Creating unique participant study identifiers

By Crystal Lewis in tutorials

June 26, 2023

I recently had a discussion with a colleague about assigning unique participant identifiers in their study. In that discussion I learned that my opinion on how researchers should assign identifiers happened to be very different from how this colleague was assigning identifiers. This discussion then prompted me to question my assumptions about how I manage data (which I appreciate)! :)

For several hours after this discussion I scoured the internet for any advice, research, or opinions on how participant identifiers should be assigned. For the most part I came up empty handed. The only helpful information I found were codebooks and user guides describing how other people were assigning participant identifiers (e.g., ECLS-K:2011), but no documents explaining why a specific schema was the most appropriate way to assign identifiers. So I decided to crowdsource information on Twitter. I am grateful for everyone who shared their methods for assigning identifiers. While the responses did not necessarily give me a definitive answer to how we should assign participant identifiers, it did give me insight into people’s rationales and it allowed me to better articulate my opinion. For the last several months I have been writing about both how to assign unique study identifiers, as well as why they are necessary, and it is important to me to share good information.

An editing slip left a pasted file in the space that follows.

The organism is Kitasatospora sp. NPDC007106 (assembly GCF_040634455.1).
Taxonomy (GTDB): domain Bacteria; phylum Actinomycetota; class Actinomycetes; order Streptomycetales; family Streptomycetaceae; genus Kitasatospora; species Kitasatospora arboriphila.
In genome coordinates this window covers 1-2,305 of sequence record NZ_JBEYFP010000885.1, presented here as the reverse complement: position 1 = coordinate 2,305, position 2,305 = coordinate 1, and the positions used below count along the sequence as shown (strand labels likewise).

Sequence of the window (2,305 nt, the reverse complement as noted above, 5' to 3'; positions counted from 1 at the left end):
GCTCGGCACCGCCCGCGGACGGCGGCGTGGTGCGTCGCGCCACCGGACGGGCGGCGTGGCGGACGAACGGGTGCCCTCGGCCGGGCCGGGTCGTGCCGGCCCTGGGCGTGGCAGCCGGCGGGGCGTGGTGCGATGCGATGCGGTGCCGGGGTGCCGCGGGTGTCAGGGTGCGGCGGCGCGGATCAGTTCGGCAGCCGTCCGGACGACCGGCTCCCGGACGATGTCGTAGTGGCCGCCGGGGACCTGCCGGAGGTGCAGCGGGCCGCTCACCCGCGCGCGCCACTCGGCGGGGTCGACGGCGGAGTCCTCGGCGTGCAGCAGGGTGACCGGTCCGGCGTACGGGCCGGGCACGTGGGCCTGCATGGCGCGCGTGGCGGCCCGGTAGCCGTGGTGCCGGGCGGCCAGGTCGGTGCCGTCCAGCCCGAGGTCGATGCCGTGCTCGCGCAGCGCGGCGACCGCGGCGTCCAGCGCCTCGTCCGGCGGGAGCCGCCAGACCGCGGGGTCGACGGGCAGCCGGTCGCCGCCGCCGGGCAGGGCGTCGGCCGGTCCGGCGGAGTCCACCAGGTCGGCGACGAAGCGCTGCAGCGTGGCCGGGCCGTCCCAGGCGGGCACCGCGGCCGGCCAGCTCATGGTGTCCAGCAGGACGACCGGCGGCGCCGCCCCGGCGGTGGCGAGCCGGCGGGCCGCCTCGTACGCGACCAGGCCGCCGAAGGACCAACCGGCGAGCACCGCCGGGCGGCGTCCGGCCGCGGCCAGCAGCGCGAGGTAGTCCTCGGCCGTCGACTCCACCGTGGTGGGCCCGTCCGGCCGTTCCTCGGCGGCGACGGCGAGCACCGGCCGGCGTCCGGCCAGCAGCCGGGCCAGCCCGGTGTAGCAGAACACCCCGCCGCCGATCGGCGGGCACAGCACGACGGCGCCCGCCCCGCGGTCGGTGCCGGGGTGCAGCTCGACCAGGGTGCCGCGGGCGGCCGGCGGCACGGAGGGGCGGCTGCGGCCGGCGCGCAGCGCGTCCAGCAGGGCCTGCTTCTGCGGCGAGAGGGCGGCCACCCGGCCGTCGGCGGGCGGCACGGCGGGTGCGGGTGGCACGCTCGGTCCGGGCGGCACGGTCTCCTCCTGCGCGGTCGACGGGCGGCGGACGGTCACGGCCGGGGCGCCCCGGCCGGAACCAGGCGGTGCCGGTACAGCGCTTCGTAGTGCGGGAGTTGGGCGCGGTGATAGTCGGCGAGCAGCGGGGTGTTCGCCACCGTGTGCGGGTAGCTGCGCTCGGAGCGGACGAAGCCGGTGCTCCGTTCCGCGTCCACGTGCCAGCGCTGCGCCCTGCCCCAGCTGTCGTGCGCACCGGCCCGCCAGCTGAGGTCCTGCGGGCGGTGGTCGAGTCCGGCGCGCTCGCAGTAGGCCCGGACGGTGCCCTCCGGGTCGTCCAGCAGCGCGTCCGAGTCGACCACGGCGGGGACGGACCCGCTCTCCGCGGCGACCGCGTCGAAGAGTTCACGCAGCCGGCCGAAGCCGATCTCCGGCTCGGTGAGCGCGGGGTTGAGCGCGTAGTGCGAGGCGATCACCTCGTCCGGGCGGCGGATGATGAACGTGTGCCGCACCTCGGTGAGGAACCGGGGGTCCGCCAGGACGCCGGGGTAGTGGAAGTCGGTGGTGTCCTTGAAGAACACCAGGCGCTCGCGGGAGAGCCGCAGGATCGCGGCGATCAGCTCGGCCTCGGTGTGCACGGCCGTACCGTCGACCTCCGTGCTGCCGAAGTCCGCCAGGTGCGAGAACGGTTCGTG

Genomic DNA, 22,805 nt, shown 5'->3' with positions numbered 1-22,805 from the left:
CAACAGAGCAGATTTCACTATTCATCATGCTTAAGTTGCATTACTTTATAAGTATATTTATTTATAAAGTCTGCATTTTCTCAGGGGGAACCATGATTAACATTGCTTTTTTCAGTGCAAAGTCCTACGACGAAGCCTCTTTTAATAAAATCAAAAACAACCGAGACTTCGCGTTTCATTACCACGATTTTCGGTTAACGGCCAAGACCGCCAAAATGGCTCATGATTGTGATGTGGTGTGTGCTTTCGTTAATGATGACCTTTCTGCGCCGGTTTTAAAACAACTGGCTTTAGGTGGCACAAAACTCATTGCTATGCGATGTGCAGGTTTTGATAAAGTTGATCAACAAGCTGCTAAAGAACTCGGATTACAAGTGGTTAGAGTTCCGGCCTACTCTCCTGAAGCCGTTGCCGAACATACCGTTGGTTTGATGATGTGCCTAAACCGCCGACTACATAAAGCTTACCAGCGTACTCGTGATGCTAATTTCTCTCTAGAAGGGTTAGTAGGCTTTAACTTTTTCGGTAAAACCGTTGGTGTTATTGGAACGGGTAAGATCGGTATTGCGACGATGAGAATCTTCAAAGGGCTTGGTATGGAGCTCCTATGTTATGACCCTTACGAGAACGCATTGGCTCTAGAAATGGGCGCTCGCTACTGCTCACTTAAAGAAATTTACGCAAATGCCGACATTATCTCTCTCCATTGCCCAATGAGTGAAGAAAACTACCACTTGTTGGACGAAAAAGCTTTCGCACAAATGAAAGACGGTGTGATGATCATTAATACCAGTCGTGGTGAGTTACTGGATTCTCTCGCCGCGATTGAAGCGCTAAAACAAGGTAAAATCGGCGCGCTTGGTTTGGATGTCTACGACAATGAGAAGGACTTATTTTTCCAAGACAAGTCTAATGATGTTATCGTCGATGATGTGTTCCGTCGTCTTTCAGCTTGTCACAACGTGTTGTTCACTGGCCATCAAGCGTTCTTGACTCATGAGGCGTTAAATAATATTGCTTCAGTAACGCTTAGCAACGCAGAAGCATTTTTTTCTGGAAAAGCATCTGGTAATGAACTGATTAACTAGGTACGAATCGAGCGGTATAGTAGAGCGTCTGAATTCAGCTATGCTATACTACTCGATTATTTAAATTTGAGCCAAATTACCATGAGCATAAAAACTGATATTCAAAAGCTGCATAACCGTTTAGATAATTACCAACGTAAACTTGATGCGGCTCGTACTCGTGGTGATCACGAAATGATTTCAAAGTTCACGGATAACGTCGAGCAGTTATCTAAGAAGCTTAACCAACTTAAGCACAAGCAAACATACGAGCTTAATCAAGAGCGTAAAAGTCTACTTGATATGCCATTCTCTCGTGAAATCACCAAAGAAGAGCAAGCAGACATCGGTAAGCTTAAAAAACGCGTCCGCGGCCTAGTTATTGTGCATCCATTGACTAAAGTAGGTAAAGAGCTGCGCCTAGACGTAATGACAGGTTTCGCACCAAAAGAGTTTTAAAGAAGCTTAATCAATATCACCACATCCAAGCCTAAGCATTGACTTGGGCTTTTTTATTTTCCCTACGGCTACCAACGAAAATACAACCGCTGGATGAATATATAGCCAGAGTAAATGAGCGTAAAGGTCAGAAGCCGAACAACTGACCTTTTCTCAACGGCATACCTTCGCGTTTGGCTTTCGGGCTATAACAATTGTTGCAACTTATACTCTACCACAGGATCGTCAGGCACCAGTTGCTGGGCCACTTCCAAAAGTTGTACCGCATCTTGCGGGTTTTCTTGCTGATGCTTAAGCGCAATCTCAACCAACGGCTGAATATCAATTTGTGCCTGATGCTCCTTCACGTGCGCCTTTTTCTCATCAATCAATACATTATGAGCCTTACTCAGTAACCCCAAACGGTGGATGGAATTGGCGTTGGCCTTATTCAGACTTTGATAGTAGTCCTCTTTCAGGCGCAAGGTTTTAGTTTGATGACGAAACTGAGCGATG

What are unique participant identifiers